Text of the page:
The exception to this would be when you’re trying to get a picky eater on GAPS, and in that case it might be necessary to let them self limit for a while (read more about sensory issues and GAPS here).
Troubleshooting if you’re not seeing improvement by day 7
As always, I’m not a medical professional, and this can not be considered medical advice.
By day 7 you most likely will be feeling much better. You will have new found cravings for vegetables and meat, your brain fog will have lifted, and you’ll be sleeping better. This is the case for most GAPS people, but there’s always a but…
If you’re NOT feeling better by day 7, something more might be going on than just the need to eliminate complex carbohydrates. Unfortunately this means even more restrictive eating, which is why we don’t eliminate ALL these even in the GAPS Introduction diet.
Based on the symptoms you still experience, you can try tweaking the intro diet or switch to a completely different protocol. I want to repeat, most of you will NOT need a protocol more strict than the GAPS Intro, but a very small percentage will.
In addition, when we heal the gut and reduce inflammation, we heal many of the below symptoms completely.
If you experience gas, bloating, and tummy pain, SIBO may be the cause. Changes to make: Low FODMAPS diet should be followed. You can learn about SIBO here.
Resources: Sylvie McCracken wrote The SIBO Solution, which is by far the most comprehensive book on SIBO out there.
If you have a histamine intolerance, you may be reacting to histamine in food. Characteristics of a histamine intolerance are usually an itchy rash on the face, itchy tongue, or facial flushing after eating some foods. Changes to make: Most notedly, leftovers, fermented foods, and long-simmered broths can cause a problem, so you will want to remove those as well as other high-histamine foods. You can learn more about a histamine intolerance here.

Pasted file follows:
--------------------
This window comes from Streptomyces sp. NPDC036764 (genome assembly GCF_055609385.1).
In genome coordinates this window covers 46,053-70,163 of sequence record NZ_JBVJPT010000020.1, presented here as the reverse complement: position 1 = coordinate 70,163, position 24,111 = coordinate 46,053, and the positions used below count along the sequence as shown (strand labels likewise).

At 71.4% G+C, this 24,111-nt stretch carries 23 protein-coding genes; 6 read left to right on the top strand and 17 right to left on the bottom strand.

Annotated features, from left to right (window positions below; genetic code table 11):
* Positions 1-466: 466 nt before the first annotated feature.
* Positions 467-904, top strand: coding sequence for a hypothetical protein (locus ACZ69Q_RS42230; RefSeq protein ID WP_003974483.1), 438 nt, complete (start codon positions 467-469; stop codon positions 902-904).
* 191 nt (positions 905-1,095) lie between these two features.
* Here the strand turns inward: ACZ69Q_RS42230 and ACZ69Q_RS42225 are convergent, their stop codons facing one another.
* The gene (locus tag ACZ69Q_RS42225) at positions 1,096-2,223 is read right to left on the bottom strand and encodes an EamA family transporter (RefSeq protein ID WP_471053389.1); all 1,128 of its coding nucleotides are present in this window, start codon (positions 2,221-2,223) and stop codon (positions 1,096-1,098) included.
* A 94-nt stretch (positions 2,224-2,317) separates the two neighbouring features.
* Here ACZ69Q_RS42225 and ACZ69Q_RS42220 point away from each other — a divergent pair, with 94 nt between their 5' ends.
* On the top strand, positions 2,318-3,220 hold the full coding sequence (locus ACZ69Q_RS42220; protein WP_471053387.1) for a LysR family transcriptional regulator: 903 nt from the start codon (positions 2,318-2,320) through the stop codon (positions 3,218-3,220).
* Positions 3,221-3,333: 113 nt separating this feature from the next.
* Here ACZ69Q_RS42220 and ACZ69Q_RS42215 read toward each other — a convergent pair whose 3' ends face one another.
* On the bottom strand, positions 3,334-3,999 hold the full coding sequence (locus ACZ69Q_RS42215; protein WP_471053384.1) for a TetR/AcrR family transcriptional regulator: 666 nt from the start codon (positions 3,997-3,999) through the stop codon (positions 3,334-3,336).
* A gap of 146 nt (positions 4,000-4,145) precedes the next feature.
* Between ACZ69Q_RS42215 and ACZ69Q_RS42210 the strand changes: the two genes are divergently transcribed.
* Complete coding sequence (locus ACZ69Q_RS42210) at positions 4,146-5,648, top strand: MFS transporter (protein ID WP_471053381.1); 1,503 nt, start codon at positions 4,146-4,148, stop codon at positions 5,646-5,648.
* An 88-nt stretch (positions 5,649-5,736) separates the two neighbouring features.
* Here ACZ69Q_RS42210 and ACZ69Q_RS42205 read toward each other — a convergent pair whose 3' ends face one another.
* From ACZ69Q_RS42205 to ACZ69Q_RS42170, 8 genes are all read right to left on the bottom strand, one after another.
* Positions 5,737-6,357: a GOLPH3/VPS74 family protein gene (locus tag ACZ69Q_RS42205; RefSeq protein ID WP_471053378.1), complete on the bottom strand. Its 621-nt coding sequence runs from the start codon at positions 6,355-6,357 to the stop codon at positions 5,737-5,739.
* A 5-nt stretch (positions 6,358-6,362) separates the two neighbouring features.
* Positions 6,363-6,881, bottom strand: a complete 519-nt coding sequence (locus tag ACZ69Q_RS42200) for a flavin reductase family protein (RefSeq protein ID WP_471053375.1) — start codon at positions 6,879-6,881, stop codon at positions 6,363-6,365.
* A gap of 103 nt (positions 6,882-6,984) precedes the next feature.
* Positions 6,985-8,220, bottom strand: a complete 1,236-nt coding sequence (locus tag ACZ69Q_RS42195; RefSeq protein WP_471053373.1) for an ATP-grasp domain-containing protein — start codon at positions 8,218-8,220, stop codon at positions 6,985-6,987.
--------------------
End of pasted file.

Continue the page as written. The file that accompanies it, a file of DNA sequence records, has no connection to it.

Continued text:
Characterized by red cheeks, red ears, self injury behavior, aggression, trouble sleeping, inappropriate laughter, and difficulties with coordination, many kids on the spectrum are also reacting to phenols in foods. Adults also may show signs of phenol intolerance with chronic fatigue.
This intolerance presents just about exactly the same as a die off reaction for many, so it’s hard to pinpoint.
Before removing high phenol foods, I encourage you to back off on probiotics for a few days and see if that helps. That means no fermented foods including sauerkraut juice, and no probiotics. Coconut is not allowed in the GAPS Intro diet, but if you’re using it anyway, remove coconut oil as it can also cause a die off reaction.
If you suspect phenols are an issue, you can remove high phenol foods from the intro diet. You will see that most of these are not encouraged on the GAPS Intro diet, but I listed some of the common things that people include anyway:
- Brightly colored fruits (which are not allowed on beginning intro anyway) such as berries, cantaloupe, watermellon
- Aspirin-containing products
- Oil of wintergreen
You can also increase sulfate, which helps the body process phenols, by increasing:
- Eggs, if tolerated (only the yolk for now)
- Epsom salt baths
If you have an autoimmune condition, which often shows up as joint pain, you may benefit from eliminating nightshades from the Intro diet and trying again. You can learn more about the autoimmune protocol here.
Healing is usually not a straightforward process, but it’s a journey. GAPS, and other protocols can be fantastic guidelines when followed correctly, and individual needs are taken into account.